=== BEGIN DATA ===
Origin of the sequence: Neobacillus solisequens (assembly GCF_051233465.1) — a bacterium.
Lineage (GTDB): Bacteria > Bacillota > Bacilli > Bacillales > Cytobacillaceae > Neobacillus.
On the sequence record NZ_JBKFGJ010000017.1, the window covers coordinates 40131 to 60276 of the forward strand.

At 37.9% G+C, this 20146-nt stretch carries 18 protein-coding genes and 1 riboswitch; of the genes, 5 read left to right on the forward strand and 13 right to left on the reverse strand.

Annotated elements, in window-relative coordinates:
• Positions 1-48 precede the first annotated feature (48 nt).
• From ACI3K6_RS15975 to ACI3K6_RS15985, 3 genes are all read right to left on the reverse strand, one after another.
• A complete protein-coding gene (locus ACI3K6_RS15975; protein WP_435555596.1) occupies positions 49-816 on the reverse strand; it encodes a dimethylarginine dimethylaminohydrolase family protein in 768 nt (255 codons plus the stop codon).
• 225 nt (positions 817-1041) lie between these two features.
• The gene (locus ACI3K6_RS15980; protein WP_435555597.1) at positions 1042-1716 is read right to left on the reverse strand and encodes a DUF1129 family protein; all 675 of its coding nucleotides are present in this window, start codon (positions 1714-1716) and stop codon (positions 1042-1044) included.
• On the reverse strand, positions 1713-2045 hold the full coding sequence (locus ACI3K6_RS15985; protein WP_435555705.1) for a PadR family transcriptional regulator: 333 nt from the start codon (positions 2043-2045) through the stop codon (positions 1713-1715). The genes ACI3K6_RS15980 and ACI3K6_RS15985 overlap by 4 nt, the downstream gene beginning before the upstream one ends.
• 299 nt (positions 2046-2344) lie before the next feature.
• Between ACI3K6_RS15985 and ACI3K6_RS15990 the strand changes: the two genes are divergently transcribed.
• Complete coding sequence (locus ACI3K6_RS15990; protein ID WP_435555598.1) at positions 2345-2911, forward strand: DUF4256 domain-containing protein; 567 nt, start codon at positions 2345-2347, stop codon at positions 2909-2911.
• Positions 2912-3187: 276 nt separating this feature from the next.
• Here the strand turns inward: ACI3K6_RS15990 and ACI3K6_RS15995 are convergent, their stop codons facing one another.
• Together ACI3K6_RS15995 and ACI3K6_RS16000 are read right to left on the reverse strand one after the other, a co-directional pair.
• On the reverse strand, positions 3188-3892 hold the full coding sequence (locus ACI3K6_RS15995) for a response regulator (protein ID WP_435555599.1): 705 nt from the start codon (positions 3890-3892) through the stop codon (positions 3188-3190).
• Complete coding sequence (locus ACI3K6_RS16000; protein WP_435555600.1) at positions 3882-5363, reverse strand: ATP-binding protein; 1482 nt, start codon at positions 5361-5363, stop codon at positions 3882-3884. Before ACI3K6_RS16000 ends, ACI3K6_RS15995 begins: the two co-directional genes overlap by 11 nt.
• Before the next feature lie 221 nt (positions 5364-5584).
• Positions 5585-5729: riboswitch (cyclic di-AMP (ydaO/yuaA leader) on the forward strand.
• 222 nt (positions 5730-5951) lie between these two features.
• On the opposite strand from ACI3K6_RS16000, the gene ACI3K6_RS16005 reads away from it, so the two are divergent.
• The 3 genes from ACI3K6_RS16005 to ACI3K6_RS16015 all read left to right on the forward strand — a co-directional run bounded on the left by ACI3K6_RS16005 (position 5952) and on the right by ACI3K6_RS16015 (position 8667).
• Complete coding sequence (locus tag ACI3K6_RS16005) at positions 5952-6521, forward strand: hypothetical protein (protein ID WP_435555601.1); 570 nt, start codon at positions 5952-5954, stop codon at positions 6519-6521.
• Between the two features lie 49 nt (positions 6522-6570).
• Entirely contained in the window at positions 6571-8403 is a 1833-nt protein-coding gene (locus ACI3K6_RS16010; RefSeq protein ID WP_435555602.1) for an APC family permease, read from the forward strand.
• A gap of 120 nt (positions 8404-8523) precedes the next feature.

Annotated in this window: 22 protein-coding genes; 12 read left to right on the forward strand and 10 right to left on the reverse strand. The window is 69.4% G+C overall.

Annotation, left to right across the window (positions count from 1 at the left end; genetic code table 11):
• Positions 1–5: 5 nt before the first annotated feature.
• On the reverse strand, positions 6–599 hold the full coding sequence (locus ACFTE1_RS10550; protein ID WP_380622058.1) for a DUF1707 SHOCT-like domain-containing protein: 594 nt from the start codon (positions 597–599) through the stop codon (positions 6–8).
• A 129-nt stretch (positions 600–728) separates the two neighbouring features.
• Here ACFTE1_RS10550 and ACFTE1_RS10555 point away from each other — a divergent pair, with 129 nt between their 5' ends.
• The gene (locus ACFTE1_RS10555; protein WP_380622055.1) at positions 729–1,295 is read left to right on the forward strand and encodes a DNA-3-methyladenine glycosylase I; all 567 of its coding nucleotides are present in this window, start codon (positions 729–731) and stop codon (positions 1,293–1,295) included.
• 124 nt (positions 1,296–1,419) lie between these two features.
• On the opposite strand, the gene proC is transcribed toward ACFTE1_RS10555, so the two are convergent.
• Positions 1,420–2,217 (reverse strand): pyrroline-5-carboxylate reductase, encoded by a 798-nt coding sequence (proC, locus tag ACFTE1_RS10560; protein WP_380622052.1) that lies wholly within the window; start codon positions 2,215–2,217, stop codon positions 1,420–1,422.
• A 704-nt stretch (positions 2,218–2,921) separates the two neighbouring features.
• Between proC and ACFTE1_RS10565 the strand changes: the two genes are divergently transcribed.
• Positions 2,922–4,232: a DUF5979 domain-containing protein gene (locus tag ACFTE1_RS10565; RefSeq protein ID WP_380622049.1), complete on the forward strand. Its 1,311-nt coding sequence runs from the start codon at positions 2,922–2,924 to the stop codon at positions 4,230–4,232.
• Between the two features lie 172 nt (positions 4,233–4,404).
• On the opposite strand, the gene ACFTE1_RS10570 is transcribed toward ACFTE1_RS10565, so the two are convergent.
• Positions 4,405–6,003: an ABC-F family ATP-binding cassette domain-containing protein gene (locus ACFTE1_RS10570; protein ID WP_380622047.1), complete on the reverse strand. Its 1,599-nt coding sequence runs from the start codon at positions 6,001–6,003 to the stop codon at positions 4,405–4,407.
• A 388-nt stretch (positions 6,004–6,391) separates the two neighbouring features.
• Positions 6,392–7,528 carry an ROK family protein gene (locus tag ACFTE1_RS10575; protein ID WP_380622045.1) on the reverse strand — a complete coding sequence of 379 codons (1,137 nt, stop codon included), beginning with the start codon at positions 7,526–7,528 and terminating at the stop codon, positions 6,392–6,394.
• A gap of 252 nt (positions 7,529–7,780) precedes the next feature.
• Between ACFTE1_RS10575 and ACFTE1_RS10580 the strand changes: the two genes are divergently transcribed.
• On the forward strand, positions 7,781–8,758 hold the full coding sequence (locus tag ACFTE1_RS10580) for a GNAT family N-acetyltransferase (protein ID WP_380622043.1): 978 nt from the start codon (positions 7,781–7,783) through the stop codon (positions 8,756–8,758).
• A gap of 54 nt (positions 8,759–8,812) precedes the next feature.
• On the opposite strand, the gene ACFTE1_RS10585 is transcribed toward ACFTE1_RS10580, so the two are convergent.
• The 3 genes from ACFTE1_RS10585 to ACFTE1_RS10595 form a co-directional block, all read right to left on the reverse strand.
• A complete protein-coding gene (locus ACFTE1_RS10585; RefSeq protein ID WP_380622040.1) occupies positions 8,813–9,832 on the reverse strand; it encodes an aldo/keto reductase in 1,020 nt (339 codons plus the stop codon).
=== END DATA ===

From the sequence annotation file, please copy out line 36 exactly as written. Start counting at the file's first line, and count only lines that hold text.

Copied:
• 124 nt (positions 1,296–1,419) lie between these two features.